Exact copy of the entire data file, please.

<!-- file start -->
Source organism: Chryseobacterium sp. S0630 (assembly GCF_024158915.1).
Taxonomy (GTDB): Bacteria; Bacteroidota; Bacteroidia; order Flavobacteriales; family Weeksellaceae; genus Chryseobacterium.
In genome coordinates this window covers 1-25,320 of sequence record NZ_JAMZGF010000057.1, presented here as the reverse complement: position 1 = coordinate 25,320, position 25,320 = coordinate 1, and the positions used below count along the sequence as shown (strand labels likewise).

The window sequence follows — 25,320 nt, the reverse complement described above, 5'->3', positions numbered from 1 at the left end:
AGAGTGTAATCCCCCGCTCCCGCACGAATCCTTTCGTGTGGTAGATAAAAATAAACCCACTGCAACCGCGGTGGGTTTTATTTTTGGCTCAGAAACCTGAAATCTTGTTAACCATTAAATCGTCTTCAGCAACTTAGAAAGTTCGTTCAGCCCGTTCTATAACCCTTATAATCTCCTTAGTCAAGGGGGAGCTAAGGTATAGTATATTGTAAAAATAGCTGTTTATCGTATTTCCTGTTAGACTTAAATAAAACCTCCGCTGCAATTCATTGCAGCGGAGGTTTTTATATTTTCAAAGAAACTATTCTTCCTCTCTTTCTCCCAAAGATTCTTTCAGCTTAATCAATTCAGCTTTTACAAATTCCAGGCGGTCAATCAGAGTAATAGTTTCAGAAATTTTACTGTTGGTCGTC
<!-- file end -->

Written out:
Source organism: Chryseobacterium sp. S0630 (assembly GCF_024158915.1).
Taxonomy (GTDB): Bacteria; Bacteroidota; Bacteroidia; order Flavobacteriales; family Weeksellaceae; genus Chryseobacterium.
In genome coordinates this window covers 1-25,320 of sequence record NZ_JAMZGF010000057.1, presented here as the reverse complement: position 1 = coordinate 25,320, position 25,320 = coordinate 1, and the positions used below count along the sequence as shown (strand labels likewise).

The window sequence follows — 25,320 nt, the reverse complement described above, 5'->3', positions numbered from 1 at the left end:
AGAGTGTAATCCCCCGCTCCCGCACGAATCCTTTCGTGTGGTAGATAAAAATAAACCCACTGCAACCGCGGTGGGTTTTATTTTTGGCTCAGAAACCTGAAATCTTGTTAACCATTAAATCGTCTTCAGCAACTTAGAAAGTTCGTTCAGCCCGTTCTATAACCCTTATAATCTCCTTAGTCAAGGGGGAGCTAAGGTATAGTATATTGTAAAAATAGCTGTTTATCGTATTTCCTGTTAGACTTAAATAAAACCTCCGCTGCAATTCATTGCAGCGGAGGTTTTTATATTTTCAAAGAAACTATTCTTCCTCTCTTTCTCCCAAAGATTCTTTCAGCTTAATCAATTCAGCTTTTACAAATTCCAGGCGGTCAATCAGAGTAATAGTTTCAGAAATTTTACTGTTGGTCGTC